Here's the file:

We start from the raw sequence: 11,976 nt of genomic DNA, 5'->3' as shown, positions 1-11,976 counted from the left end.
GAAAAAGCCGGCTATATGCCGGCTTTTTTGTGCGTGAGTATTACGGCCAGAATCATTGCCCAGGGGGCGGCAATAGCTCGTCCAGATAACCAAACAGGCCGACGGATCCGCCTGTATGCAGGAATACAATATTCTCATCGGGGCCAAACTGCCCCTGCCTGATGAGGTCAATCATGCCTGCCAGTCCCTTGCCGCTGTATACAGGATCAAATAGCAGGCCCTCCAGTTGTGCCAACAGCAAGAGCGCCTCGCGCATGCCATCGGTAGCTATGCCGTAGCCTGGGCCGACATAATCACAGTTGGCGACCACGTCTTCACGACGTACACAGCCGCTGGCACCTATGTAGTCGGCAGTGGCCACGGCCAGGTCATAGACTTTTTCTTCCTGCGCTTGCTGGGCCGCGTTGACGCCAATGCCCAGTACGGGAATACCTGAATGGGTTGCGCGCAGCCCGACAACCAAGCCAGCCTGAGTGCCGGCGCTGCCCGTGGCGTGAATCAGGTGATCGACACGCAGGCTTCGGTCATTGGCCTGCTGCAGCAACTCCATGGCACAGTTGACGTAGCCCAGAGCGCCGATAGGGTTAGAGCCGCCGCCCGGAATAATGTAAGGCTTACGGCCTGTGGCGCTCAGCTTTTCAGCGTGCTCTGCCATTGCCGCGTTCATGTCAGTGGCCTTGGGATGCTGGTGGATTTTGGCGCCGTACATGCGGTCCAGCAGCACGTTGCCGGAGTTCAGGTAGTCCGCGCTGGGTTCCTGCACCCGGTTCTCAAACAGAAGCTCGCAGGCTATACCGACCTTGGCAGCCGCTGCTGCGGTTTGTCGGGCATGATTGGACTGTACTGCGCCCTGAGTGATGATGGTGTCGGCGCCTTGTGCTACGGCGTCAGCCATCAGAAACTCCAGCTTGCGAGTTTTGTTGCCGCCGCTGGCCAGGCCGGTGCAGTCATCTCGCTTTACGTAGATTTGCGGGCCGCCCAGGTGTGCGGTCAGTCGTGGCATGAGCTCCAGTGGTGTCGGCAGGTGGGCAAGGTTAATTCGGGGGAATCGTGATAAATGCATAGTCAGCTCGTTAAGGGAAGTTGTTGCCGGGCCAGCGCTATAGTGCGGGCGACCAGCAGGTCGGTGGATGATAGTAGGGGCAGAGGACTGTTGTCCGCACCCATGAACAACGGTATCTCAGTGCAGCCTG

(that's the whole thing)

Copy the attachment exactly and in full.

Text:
We start from the raw sequence: 11,976 nt of genomic DNA, 5'->3' as shown, positions 1-11,976 counted from the left end.
GAAAAAGCCGGCTATATGCCGGCTTTTTTGTGCGTGAGTATTACGGCCAGAATCATTGCCCAGGGGGCGGCAATAGCTCGTCCAGATAACCAAACAGGCCGACGGATCCGCCTGTATGCAGGAATACAATATTCTCATCGGGGCCAAACTGCCCCTGCCTGATGAGGTCAATCATGCCTGCCAGTCCCTTGCCGCTGTATACAGGATCAAATAGCAGGCCCTCCAGTTGTGCCAACAGCAAGAGCGCCTCGCGCATGCCATCGGTAGCTATGCCGTAGCCTGGGCCGACATAATCACAGTTGGCGACCACGTCTTCACGACGTACACAGCCGCTGGCACCTATGTAGTCGGCAGTGGCCACGGCCAGGTCATAGACTTTTTCTTCCTGCGCTTGCTGGGCCGCGTTGACGCCAATGCCCAGTACGGGAATACCTGAATGGGTTGCGCGCAGCCCGACAACCAAGCCAGCCTGAGTGCCGGCGCTGCCCGTGGCGTGAATCAGGTGATCGACACGCAGGCTTCGGTCATTGGCCTGCTGCAGCAACTCCATGGCACAGTTGACGTAGCCCAGAGCGCCGATAGGGTTAGAGCCGCCGCCCGGAATAATGTAAGGCTTACGGCCTGTGGCGCTCAGCTTTTCAGCGTGCTCTGCCATTGCCGCGTTCATGTCAGTGGCCTTGGGATGCTGGTGGATTTTGGCGCCGTACATGCGGTCCAGCAGCACGTTGCCGGAGTTCAGGTAGTCCGCGCTGGGTTCCTGCACCCGGTTCTCAAACAGAAGCTCGCAGGCTATACCGACCTTGGCAGCCGCTGCTGCGGTTTGTCGGGCATGATTGGACTGTACTGCGCCCTGAGTGATGATGGTGTCGGCGCCTTGTGCTACGGCGTCAGCCATCAGAAACTCCAGCTTGCGAGTTTTGTTGCCGCCGCTGGCCAGGCCGGTGCAGTCATCTCGCTTTACGTAGATTTGCGGGCCGCCCAGGTGTGCGGTCAGTCGTGGCATGAGCTCCAGTGGTGTCGGCAGGTGGGCAAGGTTAATTCGGGGGAATCGTGATAAATGCATAGTCAGCTCGTTAAGGGAAGTTGTTGCCGGGCCAGCGCTATAGTGCGGGCGACCAGCAGGTCGGTGGATGATAGTAGGGGCAGAGGACTGTTGTCCGCACCCATGAACAACGGTATCTCAGTGCAGCCTG